With the race season put on hold all over the world and only more cancellations to come, runners have been finding unique ways to test their fitness in solo challenges that replace real competitions. Last week, Mathieu Blanchard—an ultrarunner from Quebec—joined the party when he ran around the entire island of Montreal. He covered the 125K route in 10:29:11, which is the fastest known time for the run, titled the Montreal Circumnavigation. Blanchard had several reasons for wanting to tackle this challenge, but the simplest explanation is the best one: “Like Forrest Gump,” he says, “‘I just felt like running.'”
Blanchard’s running resume
Blanchard says he still considers himself to be pretty new to the sport of ultrarunning, but he’s had some successful races in his young career. He placed 13th at the 100-mile Ultra-Trail Du Mont-Blanc (UTMB) in 2018, and in 2019 he came in 10th at the UTMB CCC, a 101K race with 6,100 metres of elevation gain. In February, Blanchard finished second at the Tarawera Ultra 100K, an Ultra-Trail World Tour (UTWT) event in New Zealand.
“My result [in New Zealand] was unexpected,” he says. “This second-place finish confirmed my potential, and my training recipe, which I guess I have finally found to perform and progress well.”
Before the coronavirus outbreak put his season on hold, he had several other big races planed for 2020, including three more UTWT events, including the UTMB once again in August. So far, the UTMB is still set to go ahead on August 28.
The Montreal Circumnavigation
One of the UTWT races Blanchard had planned was the 110K Penyagolosa Trails in Spain, scheduled for April 18, but it was postponed until October 16. Instead of forgetting his training or dialling it back, Blanchard decided to stick to his plan and replace the Spain event with the run around Montreal, which was a challenge he’d been thinking of for a while.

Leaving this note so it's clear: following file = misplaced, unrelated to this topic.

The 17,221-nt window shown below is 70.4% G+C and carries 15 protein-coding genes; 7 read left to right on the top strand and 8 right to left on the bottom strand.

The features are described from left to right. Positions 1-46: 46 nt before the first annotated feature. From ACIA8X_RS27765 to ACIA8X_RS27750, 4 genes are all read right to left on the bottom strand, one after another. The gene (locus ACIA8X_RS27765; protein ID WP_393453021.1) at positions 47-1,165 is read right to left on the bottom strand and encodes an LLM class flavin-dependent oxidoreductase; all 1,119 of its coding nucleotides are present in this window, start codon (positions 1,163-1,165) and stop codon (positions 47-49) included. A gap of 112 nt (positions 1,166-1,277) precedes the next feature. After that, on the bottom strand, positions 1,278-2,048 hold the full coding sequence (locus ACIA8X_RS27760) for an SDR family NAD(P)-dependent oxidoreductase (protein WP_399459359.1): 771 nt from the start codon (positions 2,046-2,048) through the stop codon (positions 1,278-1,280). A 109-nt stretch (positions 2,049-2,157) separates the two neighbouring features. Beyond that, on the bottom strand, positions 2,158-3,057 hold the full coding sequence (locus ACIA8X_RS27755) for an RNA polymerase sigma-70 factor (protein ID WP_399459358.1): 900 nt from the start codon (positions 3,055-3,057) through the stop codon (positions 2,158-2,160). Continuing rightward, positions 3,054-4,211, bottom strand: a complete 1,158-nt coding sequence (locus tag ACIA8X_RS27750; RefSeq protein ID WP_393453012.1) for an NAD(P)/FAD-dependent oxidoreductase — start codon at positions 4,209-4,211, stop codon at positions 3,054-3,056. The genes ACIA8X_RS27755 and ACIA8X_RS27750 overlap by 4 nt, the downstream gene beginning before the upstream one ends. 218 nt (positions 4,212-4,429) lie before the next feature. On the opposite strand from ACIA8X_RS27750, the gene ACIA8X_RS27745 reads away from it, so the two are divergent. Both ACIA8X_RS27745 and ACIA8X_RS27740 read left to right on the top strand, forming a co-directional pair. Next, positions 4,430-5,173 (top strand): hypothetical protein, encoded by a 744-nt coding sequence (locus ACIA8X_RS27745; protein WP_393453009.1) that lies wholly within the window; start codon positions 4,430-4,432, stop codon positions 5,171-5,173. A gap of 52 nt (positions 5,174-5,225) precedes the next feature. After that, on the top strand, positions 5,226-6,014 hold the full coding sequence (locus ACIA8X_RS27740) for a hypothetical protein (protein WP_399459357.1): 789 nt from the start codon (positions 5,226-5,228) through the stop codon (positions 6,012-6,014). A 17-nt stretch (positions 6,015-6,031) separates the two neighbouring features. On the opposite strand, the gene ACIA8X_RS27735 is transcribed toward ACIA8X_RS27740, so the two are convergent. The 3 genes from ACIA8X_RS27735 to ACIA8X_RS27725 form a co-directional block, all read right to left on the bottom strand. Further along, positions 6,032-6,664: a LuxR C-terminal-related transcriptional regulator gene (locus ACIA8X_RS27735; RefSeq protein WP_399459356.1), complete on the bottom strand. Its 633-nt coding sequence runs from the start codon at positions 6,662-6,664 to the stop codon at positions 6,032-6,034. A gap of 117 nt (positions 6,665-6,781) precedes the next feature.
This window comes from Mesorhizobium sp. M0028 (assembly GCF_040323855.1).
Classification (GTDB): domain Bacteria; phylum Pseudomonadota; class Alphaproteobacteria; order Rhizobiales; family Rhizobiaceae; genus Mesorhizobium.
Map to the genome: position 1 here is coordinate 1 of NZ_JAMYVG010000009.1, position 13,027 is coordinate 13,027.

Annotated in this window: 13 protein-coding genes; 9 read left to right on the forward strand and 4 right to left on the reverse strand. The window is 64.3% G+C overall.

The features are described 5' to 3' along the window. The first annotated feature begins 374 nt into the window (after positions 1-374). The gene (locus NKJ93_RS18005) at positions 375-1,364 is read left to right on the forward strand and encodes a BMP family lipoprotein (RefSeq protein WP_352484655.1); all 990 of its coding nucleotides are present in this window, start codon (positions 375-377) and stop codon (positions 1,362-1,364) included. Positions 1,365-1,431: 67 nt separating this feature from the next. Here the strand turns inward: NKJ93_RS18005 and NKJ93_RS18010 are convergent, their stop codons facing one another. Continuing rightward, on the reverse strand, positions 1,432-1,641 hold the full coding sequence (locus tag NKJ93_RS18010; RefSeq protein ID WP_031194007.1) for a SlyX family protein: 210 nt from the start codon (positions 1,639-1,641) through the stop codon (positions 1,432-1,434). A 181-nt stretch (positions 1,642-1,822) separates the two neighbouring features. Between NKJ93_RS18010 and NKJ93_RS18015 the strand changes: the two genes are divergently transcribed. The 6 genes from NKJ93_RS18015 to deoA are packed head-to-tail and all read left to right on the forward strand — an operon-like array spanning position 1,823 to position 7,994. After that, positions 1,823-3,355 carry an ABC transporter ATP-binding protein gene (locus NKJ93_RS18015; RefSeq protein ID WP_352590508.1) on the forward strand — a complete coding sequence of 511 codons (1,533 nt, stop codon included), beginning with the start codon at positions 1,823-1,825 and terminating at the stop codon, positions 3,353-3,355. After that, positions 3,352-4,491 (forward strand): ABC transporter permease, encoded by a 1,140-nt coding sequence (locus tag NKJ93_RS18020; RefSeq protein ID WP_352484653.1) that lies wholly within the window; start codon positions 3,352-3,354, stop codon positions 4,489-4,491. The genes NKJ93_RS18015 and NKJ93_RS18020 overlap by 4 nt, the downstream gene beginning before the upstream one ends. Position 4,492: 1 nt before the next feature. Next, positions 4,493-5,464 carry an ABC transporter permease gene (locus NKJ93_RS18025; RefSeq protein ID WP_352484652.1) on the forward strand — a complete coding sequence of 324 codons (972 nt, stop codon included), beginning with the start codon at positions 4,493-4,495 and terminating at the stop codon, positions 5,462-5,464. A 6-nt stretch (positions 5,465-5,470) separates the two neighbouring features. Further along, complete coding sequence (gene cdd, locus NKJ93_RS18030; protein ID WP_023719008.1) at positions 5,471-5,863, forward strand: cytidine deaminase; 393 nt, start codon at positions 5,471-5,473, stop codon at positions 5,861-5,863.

“I had already thought about doing it for two years, but with a very busy race calendar, I had never managed to get to it,” he says. “The cancellation of the whole season finally gave me the opportunity to do it.” Blanchard continued training “as if nothing had happened.” The only difference was that, on April 18, he took to the streets of Montreal rather than the trails of Spain.
The day before his run, he stashed three bags of supplies in bushes along his route so he could refill on water and food. On the day, a friend checked in on him halfway around the island and took some pictures, but other than that, he was solo for the 10 hours.
Although it was a run he’d been eyeing for some time, Blanchard says he doesn’t think he’ll do it again.
“Running on asphalt is very painful for my body,” he says, “and I find it unnatural compared to running in nature.” He still hopes to run similar ultra challenges to make up for the other races he’ll miss this summer.